Circuit-design Peltier Element
Hi. I need a little help from experienced people.
I want to control a Peltier element with a microcontroller,
with PWM. May? The peltier element has the following parameters:
Imax=8.5 A, Vmax=15.4V.Ok... I have a 12 volt source,17A for example.
How can i design the circuit so that i can control the peltier element?
A link to the peltier element data sheet is:
A Former User last edited by
if you only need to control heating or cooling you can use the bed output, or external mosfet.
I'm using this schematic, but it's not okay. I'm not sure which series of transistors to choose and i need help for that
zapta last edited by zapta
I'm using this schematic, but it's not okay.
A few questions
Do you know for sure that Peltiers respond well to PWM?
What voltage do you apply at the PWM input? (5V? 3.3V?)
Can you explain why the circuit is not OK?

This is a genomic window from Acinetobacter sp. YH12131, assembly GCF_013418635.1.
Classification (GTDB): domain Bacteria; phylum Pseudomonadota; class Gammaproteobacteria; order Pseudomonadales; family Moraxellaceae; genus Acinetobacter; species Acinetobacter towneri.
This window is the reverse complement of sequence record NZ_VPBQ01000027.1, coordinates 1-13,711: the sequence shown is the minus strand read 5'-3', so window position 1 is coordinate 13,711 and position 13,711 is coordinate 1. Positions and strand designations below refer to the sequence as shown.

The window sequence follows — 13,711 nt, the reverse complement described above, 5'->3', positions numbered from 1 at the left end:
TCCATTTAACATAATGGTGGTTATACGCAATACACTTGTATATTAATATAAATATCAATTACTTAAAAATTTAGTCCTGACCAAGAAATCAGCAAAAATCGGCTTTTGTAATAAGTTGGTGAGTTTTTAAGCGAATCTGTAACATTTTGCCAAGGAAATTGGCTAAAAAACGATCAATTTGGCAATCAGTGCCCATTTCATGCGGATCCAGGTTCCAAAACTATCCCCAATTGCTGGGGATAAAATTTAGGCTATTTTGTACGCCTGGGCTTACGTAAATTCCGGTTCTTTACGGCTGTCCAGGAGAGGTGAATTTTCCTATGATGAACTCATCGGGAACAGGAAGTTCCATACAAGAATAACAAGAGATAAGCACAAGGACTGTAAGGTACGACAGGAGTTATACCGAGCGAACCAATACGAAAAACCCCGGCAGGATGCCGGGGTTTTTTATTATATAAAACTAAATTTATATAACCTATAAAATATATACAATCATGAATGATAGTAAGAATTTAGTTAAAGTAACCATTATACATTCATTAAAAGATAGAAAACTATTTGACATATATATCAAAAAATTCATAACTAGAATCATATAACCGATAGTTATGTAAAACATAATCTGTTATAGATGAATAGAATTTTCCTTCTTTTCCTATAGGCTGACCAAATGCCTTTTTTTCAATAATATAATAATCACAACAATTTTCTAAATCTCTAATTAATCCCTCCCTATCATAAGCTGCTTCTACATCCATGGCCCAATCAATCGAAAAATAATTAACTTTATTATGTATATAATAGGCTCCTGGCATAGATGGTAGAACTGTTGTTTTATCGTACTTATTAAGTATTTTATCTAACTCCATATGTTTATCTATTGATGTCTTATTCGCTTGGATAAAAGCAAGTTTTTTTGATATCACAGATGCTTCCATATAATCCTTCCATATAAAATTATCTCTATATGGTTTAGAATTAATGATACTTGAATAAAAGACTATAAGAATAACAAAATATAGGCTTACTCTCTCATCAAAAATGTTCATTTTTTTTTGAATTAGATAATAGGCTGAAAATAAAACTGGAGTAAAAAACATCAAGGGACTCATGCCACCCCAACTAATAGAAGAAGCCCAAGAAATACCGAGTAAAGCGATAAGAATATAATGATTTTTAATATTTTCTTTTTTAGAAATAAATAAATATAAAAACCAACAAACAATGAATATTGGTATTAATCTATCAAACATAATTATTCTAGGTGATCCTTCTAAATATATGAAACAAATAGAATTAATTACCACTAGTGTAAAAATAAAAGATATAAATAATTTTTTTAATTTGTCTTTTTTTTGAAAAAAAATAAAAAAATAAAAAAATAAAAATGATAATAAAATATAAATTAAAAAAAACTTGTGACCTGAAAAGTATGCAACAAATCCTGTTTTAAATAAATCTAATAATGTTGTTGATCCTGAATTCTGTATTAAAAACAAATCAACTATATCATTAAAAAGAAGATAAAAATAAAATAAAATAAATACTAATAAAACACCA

Do you know what PWM frequency you use?
You can test the circuit with a voltmeter. Apply input voltage (e.g. 3.3V) at PWM and verify that the voltage across the Peltier is 0V. Then apply 0V at the PWM input and verify that the voltage across the Peltier is 12V.
Also, be aware that this is a negating circuit so PWM of 100% will result in 0% power and vice versa.
I forgot to mention, my peltier is TEC-40-33-127. I apply at the PWM input 3.3V and i think my circuit is not ok because the launchpad (MSP430FR4133) "scream".
zapta last edited by
DaBit last edited by
Your schematic should work for low PWM frequencies, your 'screaming', whatever that might be, is probably caused by a wiring error. Are you sure you connected the GND's of the 12V supply and the uC board together?
Other than that the circuit is suboptimal; it takes R3 a long time to charge the gate of M1 which increases dissipation. Replacing R1/R2/R3/Q1 with something like a TC4427 would be a better solution.
Regarding PWMming TEC's: you can do that as long as you keep the PWM frequency above 1kHz or so. If you PWM with a low frequency there is too much stress on the thermocouple joints due to them thermally expanding and contracting many times a second.